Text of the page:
Grady Means is a former advisor to Vice President Nelson Rockefeller, a former economist at the U.S. Department of Health, Education and Welfare, and has managed multi-billion dollar firms over his career. Back in October of 2012 Means penned a commentary and analysis for the Washington Times in which he noted that “America’s fall will take global economies with it.”
But he didn’t stop there. Means gave us a target date.
The doomsday clock will ring then because the U.S. economy may fully crash around that date, which will, in turn, bring down all world economies and all hope of any recovery for the foreseeable future — certainly over the course of most of our lifetimes. Interest rates will skyrocket, businesses will fail, unemployment will go to record levels, material and food shortages will be rampant, and there could be major social unrest.
Any wishful thinking that America is in a “recovery” and that “things are getting better” is an illusion.
The central issue is confidence in America, and the world is losing confidence quickly. At a certain point, soon, the United States will reach a level of deficit spending and debt at which the countries of the world will lose faith in America and begin to withdraw their investments. Many leading economists and bankers think another trillion dollars or so may do it. A run on the bank will start suddenly, build quickly and snowball.
At that point, we will need to finance our own deficit, and we will not be able to do so. We will raise bond rates to re-attract foreign investment, interest rates will go up, and businesses will fail. Unemployment will skyrocket.
The rest of the world will fully crash along with us.
There’s a sentiment among those on Main Street, and as of today on Wall Street, that there is a major disconnect between company stock valuations and economic activity in the real world.
Despite their best efforts to convince us that we’re in a recovery, the establishment is running into a problem… reality.
This morning we learned that the Institute for Supply Management monthly report went kaboom, showing a large contraction in new production, indicating that retailers are pulling back on stocking their shelves. Perhaps the ISM report has something to do with consumer sentiment, which according to today’s Gallup survey on consumer spending suggests consumers are cutting costs wherever possible.
But that’s not all. Even the largest retailer in the world is having problems and seeing negative growth. Walmart announced that last November’s cuts to food stamp recipients hurt their fourth quarter sales, adding further credence to the notion that without direct government bailouts the stability of America’s companies comes into question.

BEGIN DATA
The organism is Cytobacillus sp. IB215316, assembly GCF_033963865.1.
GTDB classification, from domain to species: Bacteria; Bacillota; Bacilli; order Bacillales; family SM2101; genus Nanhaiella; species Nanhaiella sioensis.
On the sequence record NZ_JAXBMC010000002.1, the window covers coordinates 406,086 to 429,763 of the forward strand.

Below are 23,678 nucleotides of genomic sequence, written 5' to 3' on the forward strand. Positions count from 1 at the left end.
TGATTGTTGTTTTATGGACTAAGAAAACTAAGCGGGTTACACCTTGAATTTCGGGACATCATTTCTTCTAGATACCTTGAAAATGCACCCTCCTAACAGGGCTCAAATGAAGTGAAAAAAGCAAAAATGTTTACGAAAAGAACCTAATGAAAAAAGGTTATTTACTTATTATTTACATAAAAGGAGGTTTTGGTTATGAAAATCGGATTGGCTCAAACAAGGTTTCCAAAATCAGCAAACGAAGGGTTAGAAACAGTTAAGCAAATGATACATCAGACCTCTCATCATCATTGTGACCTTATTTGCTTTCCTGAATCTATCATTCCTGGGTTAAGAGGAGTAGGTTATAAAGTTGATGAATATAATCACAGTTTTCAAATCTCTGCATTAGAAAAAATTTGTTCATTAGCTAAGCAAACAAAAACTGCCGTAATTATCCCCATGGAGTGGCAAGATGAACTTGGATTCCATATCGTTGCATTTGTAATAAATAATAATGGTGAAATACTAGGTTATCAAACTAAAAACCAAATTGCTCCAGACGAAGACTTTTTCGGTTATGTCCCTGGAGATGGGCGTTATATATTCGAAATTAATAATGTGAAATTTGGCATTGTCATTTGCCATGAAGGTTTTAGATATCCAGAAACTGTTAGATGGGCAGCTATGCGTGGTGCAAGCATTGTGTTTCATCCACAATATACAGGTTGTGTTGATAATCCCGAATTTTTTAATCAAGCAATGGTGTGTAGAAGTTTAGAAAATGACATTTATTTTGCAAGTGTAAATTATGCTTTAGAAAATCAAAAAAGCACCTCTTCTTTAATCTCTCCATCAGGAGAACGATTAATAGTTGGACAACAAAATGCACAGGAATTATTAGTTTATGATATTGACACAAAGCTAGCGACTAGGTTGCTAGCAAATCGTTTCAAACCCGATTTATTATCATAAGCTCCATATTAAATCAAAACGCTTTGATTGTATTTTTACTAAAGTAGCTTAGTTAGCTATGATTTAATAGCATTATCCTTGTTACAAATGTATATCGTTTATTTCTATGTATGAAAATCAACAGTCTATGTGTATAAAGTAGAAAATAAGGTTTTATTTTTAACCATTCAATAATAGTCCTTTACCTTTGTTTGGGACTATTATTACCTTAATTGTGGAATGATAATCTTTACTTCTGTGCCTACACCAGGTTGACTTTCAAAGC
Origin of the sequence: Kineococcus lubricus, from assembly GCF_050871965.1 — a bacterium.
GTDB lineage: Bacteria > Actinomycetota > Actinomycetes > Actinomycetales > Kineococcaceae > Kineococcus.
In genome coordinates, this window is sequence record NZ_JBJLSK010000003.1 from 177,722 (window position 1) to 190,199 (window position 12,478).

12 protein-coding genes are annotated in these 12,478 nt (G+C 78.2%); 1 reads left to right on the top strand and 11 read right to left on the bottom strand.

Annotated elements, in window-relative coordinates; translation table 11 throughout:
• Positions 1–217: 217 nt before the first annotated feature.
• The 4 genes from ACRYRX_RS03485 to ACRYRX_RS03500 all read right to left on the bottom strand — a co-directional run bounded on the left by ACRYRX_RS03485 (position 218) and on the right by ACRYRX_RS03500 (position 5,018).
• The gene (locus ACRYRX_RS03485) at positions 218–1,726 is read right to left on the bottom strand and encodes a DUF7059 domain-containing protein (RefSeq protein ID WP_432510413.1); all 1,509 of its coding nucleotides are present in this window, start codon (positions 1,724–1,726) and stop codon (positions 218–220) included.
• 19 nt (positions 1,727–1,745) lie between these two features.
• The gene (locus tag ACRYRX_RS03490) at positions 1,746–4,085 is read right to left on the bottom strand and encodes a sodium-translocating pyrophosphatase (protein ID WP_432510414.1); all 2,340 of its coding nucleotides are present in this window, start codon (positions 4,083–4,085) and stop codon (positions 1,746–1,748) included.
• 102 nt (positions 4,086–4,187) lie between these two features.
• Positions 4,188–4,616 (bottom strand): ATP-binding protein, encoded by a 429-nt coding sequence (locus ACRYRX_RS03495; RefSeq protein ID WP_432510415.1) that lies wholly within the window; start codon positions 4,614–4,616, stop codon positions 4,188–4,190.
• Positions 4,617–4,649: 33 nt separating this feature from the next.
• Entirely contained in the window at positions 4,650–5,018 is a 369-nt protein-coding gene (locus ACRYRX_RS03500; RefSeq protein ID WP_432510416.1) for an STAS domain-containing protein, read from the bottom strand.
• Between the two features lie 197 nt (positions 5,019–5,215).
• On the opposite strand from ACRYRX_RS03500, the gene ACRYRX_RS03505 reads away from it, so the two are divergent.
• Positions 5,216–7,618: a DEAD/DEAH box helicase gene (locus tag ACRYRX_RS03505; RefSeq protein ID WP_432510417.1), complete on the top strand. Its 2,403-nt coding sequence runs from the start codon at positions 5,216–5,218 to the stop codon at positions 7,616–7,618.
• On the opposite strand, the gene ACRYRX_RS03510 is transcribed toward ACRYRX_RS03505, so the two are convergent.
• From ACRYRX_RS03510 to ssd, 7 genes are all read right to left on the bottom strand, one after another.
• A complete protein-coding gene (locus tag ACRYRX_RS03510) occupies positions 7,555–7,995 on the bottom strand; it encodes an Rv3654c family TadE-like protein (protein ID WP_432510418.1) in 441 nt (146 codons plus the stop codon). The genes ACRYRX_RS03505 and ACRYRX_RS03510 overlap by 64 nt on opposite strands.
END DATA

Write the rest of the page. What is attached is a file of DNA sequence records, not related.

And, of course, let’s not forget that we’ve created more debt as a nation in the last five years than in all of the years from our country’s founding through the year 2008 combined.
Those investing in financial markets have certainly taken note. On top of the 326 point decline in the Dow Jones yesterday, the market is down a combined 1,000 points from its peak just a month ago. And, with three well known bankers committing suicide in the last week, people are starting to pay attention.
No one really knows exactly why the market is falling or what happens next, but if you’re going to consider any prediction on the future of the financial and economic sector, why not consider what the elite have to say about it?
If there is a major financial collapse in the works as we speak, then Grady Means’ prediction should scare the hell out of you. If he’s right, then this isn’t just going to be a market crash.
We could well be facing the beginnings of an all-out financial Armageddon that will make 2008 look like a brief warm up.
This collapse, as noted by the US Treasury Department and Grady Means, is going to have generational effects – a depressive economic environment for our entire lifetimes.
Preparing for such a scenario is not easy. One must take into consideration everything from emergency supply lists to deal with the instantaneous collapse of our monetary system and financial markets, while also considering long-term strategies that involve the development of barterable trade skills and relocating to land that has productive capacity so you can grow your own food.
We had a reader recently comment about the coming collapse. She warned that preparing for a weeks- or months-long emergency is insufficient. She suggested that perhaps we need to consider the worst case scenario: years of joblessness, destitution and depression.
It’s happened before and it was so bad that we still talk about the Great Depression to this day.
Who’s to say it can’t happen again?
Mac Slavo is the Editor of SHTFplan.com